Release Date: September 23rd 2022
Reviewed by: Jonathan Andre
- Waking Up Dreaming
Shania Twain has been in and around the music industry for quite some time. She’s anchored the 1990s and the 2000s in terms of country music, and her songs like ‘From This Moment On’, ‘You’re Still the One’, ‘Forever and For Always’, ‘Man! I Feel Like a Woman’, ‘I’m Gonna Getcha Good’ and ‘Any Man of Mine’ are all synonymous with the period of the 1990s and the 2000s decades, as we’re reminded of the influence of Shania’s music, not just on country music, but on music, full stop. I’ve been hearing these songs on the radio for years, even before I knew of Shania and knew that she was the singer behind these songs. Shania’s impact on country music, and influence on music culture in general, is reason enough as to why I wrote a blog about her impact on music, way back in 2019 when I was first starting out in writing my blog series about Influential Artists of all time. I wrote that blog post in mid-2019, where I catalogued her 5 albums (to date), and spoke about the significance of her music, and her as a person, during a time where country music was grounded and impacted by a lot of female artists during that time of Shania’s rise to fame- alongside Shania Twain, in the 1990s and the 2000s in particular, we had other artists and bands rising to the challenge of succeeding in country music (or even just in music in general) as well- from Faith Hill, Martina McBride, The Chicks, Alanis Morissette, and LeeAnn Rimes, to Trisha Yearwood, Deana Carter, SheDAISY, Lee Ann Womack, Sara Evans and Jo Dee Messina. Even seasoned veterans like Dolly Parton, Wyonna Judd and Reba were all successful in the 1990s (and to a further extent, the 2000s as well), while Celine Dion had arguably the most recognisable hit of the 1990s decade- ‘My Heart Will Go On’.
Needless to say, Shania’s music is impactful to say the least, and transformative and identity building to say the most, which is why after a mere 5 years of ‘inactivity’ (her previous full-length newly written album Now was unveiled in 2017), Shania is once again back with new material. In recent months, Shania unveiled a compilation best-of project Not Just a Girl: The Highlights, together coupled with a Netflix documentary also titled Not Just A Girl. Both the documentary and the soundtrack (all these 18 songs appear in the documentary in order, in some shape or form) are meant to be watched and listened to, together; and since the release of both the Netflix documentary and its companion digital album, I’ve been appreciating Shania the artist more and more. Now, around 3 months after both the compilation and the documentary, Shania’s back again, this time with an upbeat new single ‘Waking Up Dreaming’. How is this new song compared to songs gone by? Does it mean that Shania has more new songs on the horizon?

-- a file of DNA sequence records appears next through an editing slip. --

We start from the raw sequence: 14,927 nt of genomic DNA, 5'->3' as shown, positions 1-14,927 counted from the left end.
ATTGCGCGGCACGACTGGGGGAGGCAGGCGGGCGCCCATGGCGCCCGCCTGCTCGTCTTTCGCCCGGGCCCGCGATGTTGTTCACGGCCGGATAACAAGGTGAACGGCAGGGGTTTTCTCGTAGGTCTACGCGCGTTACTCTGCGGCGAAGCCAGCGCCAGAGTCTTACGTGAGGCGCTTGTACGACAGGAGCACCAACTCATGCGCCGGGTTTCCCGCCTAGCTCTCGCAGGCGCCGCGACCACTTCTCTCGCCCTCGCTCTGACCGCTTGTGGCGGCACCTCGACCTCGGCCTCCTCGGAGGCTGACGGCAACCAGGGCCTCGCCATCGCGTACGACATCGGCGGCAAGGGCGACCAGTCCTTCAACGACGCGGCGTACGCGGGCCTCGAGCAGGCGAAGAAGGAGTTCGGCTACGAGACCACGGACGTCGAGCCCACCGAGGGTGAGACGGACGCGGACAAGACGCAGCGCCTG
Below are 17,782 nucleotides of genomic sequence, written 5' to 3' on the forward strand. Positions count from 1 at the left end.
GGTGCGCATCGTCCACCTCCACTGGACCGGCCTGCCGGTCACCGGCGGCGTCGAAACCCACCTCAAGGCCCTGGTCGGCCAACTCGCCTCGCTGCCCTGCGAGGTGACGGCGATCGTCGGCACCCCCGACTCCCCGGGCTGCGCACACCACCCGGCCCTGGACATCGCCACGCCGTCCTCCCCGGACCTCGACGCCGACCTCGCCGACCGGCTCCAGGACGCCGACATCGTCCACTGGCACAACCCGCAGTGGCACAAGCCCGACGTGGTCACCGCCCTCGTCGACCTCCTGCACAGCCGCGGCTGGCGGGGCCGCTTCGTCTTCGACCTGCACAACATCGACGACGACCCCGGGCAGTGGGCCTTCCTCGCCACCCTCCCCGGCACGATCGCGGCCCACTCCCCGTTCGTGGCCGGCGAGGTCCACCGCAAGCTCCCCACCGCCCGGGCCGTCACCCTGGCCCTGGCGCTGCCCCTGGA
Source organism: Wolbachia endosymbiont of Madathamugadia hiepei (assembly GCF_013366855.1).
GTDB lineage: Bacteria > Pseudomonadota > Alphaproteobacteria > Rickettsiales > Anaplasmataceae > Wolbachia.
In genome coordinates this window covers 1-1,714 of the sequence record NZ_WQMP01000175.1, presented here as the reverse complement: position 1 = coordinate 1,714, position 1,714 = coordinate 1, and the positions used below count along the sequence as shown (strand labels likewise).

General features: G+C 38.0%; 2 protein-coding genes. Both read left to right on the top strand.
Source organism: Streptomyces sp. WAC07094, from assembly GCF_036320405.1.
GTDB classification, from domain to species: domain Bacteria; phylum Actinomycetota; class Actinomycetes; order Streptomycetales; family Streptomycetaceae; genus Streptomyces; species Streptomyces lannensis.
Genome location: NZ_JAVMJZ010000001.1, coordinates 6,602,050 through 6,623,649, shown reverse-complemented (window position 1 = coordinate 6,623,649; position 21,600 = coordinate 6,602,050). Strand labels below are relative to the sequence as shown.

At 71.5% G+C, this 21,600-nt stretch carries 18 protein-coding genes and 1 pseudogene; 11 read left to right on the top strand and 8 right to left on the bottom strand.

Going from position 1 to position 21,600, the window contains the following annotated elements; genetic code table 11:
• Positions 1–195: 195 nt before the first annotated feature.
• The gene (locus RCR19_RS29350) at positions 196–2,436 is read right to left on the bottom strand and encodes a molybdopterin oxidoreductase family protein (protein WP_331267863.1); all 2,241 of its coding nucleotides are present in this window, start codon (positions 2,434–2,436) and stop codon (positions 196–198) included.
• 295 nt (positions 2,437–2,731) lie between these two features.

Let me just say this- compared to ‘Not Just A Girl’ (which was a powerful, big and bold anthem that, out the gate, really impacted and spoke volumes to people, myself included), ‘Waking Up Dreaming’ didn’t ‘do it’ for me per se, as this 80s-themed synth-heavy autotune-prevalent song seemingly ‘limped’ through its length of three minutes and 19 seconds, all the while, showcasing a theme that is about…taking things to the limit? Pursuing your dreams and dreaming big? Going after what you want and living life to the fullest? The song is definitely vague, and maybe that was intentional. Nevertheless, I don’t think this track was as memorable as what it could’ve been. Nevertheless, the companion music video of the song is definitely aesthetically beautiful, but that isn’t saying much, if the actual message of the track is unfortunately garbled. Regardless of the message, what will certainly stick out, now and into the future, is in fact the music video, and the fact that the video was set in the 80s with a lot of wardrobe changes throughout the track, brings to us a sense of nostalgia as well. A song that can hopefully tie us over until the next Shania release, ‘Waking Up Dreaming’ is a song that isn’t great by Shania, nor is it the worst, it’s just…reasonable? Here’s hoping whatever next from Shania is a bit more inspired and intentional. Still, Shania’s music is revolutionary- maybe this song will be revolutionary also in months to come? Well done Shania for this track, even though it’s a little different. Maybe there’s a new album late this year/early next year? Only time will tell.
RIYL: Faith Hill, Tim McGraw, Wyonna Judd, LeeAnn Rimes, Celine Dion, Kelsea Ballerini